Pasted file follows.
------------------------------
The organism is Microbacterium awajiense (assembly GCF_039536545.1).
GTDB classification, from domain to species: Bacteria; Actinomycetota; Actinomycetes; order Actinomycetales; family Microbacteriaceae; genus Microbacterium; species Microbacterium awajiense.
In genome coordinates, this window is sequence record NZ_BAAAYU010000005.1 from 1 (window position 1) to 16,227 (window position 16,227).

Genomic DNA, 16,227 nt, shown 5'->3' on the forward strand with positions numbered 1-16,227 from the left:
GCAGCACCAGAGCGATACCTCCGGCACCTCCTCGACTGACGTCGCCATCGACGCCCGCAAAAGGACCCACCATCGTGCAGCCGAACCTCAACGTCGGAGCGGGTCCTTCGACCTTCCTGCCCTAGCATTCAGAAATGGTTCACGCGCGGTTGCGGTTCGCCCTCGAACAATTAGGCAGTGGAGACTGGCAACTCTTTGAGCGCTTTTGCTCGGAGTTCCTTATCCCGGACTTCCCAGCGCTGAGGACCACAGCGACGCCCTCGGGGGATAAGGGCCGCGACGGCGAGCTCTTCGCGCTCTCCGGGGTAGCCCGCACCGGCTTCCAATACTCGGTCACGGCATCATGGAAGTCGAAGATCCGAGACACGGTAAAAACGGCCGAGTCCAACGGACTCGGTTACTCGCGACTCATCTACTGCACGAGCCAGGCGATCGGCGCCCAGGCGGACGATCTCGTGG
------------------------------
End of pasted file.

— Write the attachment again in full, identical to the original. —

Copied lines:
The organism is Microbacterium awajiense (assembly GCF_039536545.1).
GTDB classification, from domain to species: Bacteria; Actinomycetota; Actinomycetes; order Actinomycetales; family Microbacteriaceae; genus Microbacterium; species Microbacterium awajiense.
In genome coordinates, this window is sequence record NZ_BAAAYU010000005.1 from 1 (window position 1) to 16,227 (window position 16,227).

Genomic DNA, 16,227 nt, shown 5'->3' on the forward strand with positions numbered 1-16,227 from the left:
GCAGCACCAGAGCGATACCTCCGGCACCTCCTCGACTGACGTCGCCATCGACGCCCGCAAAAGGACCCACCATCGTGCAGCCGAACCTCAACGTCGGAGCGGGTCCTTCGACCTTCCTGCCCTAGCATTCAGAAATGGTTCACGCGCGGTTGCGGTTCGCCCTCGAACAATTAGGCAGTGGAGACTGGCAACTCTTTGAGCGCTTTTGCTCGGAGTTCCTTATCCCGGACTTCCCAGCGCTGAGGACCACAGCGACGCCCTCGGGGGATAAGGGCCGCGACGGCGAGCTCTTCGCGCTCTCCGGGGTAGCCCGCACCGGCTTCCAATACTCGGTCACGGCATCATGGAAGTCGAAGATCCGAGACACGGTAAAAACGGCCGAGTCCAACGGACTCGGTTACTCGCGACTCATCTACTGCACGAGCCAGGCGATCGGCGCCCAGGCGGACGATCTCGTGG